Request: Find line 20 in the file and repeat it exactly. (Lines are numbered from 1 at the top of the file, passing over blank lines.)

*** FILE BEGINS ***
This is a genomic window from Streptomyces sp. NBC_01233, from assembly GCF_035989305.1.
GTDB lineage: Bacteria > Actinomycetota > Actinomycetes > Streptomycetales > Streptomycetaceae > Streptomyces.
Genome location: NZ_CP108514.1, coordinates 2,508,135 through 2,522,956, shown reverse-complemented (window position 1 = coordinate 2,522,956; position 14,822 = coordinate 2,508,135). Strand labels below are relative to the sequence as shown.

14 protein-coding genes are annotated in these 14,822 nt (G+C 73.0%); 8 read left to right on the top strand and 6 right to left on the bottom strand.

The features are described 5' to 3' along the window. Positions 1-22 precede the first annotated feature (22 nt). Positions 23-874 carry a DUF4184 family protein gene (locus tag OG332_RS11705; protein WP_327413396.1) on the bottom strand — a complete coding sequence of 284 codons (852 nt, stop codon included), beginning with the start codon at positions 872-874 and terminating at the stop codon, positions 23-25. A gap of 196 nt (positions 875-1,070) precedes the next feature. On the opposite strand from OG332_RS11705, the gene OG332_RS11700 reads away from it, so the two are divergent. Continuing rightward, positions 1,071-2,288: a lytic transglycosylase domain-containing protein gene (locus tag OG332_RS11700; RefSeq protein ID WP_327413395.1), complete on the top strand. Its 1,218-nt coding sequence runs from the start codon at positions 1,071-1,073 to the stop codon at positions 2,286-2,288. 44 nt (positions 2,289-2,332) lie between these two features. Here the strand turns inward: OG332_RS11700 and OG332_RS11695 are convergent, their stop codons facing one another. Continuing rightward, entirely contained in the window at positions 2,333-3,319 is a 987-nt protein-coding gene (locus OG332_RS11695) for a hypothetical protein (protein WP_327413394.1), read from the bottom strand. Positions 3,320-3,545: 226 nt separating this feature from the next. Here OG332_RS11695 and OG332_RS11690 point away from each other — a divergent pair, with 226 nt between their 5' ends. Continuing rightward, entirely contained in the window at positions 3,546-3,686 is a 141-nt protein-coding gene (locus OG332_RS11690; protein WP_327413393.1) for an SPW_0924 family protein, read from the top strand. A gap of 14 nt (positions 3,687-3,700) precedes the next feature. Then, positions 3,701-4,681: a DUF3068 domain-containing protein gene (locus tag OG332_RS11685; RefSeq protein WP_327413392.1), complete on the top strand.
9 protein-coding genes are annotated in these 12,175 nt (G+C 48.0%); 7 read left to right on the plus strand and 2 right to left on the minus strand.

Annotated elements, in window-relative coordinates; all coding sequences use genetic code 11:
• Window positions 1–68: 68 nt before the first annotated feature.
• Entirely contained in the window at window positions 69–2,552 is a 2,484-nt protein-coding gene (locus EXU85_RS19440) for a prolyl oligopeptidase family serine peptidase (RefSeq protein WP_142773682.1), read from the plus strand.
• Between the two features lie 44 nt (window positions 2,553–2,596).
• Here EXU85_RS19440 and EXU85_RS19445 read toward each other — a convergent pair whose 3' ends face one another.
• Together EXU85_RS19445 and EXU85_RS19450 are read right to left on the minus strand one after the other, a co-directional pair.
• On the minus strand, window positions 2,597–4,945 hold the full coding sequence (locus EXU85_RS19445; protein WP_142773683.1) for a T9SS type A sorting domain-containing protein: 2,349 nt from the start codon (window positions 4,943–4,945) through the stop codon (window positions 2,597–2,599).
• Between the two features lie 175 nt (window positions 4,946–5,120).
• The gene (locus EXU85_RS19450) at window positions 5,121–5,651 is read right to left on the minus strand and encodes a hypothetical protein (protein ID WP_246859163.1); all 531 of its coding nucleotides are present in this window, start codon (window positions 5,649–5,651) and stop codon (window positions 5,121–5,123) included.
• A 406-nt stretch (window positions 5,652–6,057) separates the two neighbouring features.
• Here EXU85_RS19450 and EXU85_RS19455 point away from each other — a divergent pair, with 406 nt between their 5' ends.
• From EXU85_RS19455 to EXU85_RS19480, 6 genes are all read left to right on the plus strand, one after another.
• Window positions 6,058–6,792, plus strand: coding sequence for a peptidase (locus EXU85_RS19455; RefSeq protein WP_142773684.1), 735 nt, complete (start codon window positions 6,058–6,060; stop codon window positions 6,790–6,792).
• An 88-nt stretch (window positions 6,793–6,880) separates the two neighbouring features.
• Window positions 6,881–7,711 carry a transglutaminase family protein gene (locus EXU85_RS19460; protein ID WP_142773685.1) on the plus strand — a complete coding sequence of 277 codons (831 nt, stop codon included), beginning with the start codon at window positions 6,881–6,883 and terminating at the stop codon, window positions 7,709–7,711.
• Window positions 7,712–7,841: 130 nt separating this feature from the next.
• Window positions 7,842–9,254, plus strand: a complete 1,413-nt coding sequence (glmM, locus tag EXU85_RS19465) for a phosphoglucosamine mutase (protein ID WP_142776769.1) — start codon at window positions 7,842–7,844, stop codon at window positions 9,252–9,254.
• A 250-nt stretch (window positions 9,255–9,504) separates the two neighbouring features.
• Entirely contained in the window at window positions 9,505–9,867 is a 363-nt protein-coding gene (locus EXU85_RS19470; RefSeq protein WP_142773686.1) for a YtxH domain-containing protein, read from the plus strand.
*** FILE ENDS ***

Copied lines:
• An 88-nt stretch (window positions 6,793–6,880) separates the two neighbouring features.